I saw something last Friday afternoon that I hope never to see again – two male swans fighting, almost to the death.
I had just finished feeding seed to the water birds and pigeons when the battle commenced. I presume the second male had made a move towards the mate of the first, rather than it being a dispute over territory. This happened on Roath Park Lake in Cardiff, where the swans seem to move freely all around the lake and only get truly territorial in the mating season, which this was not.
These males were vicious, flapping their broad strong wings at each other, using their necks to wrestle and push, biting each other’s wing feathers. At first I was intrigued and took quite a lot of photos but, as the fight continued and neither swan was prepared to give way, I became concerned.
The female and this year’s two cygnets also grew more and more agitated. Both the female and one of the cygnets chased away other swans that came close, and the female tried to intervene but just got battered by the flapping wings of the males.
After twenty minutes or so, it was obvious both swans were getting weary but one, the interloper, was definitely weakening more. The dominant male tried to climb onto the back of the weaker bird, to push it under the water, and grabbed its neck, holding its head under the water to drown it.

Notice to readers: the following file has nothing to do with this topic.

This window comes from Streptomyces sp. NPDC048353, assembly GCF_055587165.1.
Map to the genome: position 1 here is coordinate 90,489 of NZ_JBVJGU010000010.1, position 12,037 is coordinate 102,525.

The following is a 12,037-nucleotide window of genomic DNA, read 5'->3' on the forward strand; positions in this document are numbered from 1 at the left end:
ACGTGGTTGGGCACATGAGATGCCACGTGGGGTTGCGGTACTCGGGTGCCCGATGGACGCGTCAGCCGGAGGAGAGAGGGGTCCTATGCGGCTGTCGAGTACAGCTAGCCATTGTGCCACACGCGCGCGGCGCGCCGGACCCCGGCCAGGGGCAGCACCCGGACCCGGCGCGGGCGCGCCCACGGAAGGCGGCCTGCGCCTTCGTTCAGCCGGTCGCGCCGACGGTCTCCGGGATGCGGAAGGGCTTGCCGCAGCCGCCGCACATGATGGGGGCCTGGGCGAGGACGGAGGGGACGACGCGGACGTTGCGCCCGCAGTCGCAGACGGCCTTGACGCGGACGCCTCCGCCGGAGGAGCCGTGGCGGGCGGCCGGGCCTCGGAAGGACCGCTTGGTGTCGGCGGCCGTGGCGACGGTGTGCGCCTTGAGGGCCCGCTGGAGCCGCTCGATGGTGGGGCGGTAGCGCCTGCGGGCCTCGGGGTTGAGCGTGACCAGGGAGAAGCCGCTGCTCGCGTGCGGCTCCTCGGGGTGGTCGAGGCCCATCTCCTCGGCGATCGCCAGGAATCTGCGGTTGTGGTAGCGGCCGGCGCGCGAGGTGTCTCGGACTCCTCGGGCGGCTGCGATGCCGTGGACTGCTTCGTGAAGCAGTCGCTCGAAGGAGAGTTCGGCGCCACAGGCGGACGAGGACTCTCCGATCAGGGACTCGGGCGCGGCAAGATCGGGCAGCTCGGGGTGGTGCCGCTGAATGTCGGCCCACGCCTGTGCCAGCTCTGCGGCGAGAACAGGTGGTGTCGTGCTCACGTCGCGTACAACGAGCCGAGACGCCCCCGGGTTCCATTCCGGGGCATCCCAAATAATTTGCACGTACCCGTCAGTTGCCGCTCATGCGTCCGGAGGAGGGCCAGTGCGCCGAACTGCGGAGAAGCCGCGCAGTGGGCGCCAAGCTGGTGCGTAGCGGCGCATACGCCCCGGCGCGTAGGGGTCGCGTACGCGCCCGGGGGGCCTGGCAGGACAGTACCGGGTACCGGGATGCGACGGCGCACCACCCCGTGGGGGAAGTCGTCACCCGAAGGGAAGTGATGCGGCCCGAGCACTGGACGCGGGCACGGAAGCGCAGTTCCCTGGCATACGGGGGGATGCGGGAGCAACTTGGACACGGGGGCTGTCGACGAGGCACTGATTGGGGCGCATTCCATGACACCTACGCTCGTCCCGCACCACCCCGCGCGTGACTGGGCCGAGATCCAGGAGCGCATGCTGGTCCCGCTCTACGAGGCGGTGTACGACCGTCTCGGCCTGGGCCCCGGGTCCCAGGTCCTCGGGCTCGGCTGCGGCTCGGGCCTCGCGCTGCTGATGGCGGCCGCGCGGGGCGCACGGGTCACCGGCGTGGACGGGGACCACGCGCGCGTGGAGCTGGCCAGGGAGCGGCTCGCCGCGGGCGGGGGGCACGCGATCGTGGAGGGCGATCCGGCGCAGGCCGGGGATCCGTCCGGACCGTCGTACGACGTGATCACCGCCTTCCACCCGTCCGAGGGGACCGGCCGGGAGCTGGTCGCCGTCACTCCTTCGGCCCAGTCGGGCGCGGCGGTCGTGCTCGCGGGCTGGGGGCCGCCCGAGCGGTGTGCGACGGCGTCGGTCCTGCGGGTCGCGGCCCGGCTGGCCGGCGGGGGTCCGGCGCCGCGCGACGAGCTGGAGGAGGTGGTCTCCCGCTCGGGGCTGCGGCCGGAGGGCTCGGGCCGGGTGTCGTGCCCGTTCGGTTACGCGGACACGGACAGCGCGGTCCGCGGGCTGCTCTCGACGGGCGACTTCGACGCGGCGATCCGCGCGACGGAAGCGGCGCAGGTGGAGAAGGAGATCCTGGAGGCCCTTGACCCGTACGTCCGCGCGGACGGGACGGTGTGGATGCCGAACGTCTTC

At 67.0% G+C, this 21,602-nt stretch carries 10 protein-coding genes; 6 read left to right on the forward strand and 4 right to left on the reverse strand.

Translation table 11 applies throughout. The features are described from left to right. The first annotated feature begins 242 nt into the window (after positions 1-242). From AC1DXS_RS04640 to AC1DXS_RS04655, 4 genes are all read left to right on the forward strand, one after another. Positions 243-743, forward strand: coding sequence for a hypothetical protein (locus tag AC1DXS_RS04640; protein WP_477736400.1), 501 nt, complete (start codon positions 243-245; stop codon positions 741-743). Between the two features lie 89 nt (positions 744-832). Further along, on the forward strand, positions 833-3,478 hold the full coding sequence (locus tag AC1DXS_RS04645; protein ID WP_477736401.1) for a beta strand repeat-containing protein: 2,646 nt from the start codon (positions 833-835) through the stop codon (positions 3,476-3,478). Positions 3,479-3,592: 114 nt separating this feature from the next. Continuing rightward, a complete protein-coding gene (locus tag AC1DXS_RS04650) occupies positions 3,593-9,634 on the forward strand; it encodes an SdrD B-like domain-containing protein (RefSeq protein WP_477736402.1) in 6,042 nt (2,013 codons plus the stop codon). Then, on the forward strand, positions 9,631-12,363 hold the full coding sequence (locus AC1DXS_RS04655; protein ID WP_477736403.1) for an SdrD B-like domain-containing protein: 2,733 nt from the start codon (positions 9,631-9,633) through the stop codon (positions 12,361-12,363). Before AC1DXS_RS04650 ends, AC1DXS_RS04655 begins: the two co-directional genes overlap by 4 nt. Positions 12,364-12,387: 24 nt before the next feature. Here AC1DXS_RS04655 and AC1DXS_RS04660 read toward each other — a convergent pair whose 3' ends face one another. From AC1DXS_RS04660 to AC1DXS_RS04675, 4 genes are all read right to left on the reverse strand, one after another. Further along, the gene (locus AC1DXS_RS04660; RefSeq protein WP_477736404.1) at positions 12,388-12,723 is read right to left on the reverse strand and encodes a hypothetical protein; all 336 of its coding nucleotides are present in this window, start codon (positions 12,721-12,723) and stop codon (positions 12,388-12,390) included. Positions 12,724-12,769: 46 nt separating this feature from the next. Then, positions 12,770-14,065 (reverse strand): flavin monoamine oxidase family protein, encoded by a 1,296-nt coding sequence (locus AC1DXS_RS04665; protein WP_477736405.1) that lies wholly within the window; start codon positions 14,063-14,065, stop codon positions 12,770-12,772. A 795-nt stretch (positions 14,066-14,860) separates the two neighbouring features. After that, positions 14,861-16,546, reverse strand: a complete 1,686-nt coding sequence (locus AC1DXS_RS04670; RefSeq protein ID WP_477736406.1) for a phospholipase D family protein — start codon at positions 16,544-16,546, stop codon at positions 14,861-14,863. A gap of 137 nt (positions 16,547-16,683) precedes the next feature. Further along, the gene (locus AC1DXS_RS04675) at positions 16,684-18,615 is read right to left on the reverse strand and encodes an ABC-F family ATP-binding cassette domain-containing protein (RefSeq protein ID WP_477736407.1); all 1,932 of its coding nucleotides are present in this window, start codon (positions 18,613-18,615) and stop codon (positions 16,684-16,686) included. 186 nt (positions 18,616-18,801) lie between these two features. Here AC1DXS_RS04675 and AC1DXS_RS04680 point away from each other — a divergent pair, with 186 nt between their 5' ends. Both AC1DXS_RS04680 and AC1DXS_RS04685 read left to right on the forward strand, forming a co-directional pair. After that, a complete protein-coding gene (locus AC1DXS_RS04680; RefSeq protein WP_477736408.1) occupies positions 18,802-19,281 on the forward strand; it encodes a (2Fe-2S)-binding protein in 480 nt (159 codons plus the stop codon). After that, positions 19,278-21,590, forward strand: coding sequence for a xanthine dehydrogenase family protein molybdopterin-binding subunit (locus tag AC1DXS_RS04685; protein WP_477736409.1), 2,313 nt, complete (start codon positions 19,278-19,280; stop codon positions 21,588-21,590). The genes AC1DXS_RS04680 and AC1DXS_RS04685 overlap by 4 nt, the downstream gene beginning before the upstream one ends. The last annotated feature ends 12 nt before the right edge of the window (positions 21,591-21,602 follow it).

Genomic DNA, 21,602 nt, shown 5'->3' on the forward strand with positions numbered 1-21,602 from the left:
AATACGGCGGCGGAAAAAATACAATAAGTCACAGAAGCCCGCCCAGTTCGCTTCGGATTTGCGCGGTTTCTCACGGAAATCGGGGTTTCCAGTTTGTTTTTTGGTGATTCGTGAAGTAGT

By this stage a small crowd of people had gathered and we were all rather shocked and becoming increasingly horrified by what was happening. Luckily, the swans were very close to the edge of the lake where there is a concrete pavement and one rather brave man managed to grab the neck of the dominant swan and held on until the other male could get some air and recover enough to swim away. If it hadn’t been for his actions, the weaker swan would definitely have drowned. I know this is a natural occurrence, this is how Nature operates, but it was still really shocking to see such violence play out in what is usually such a calm and peaceful setting.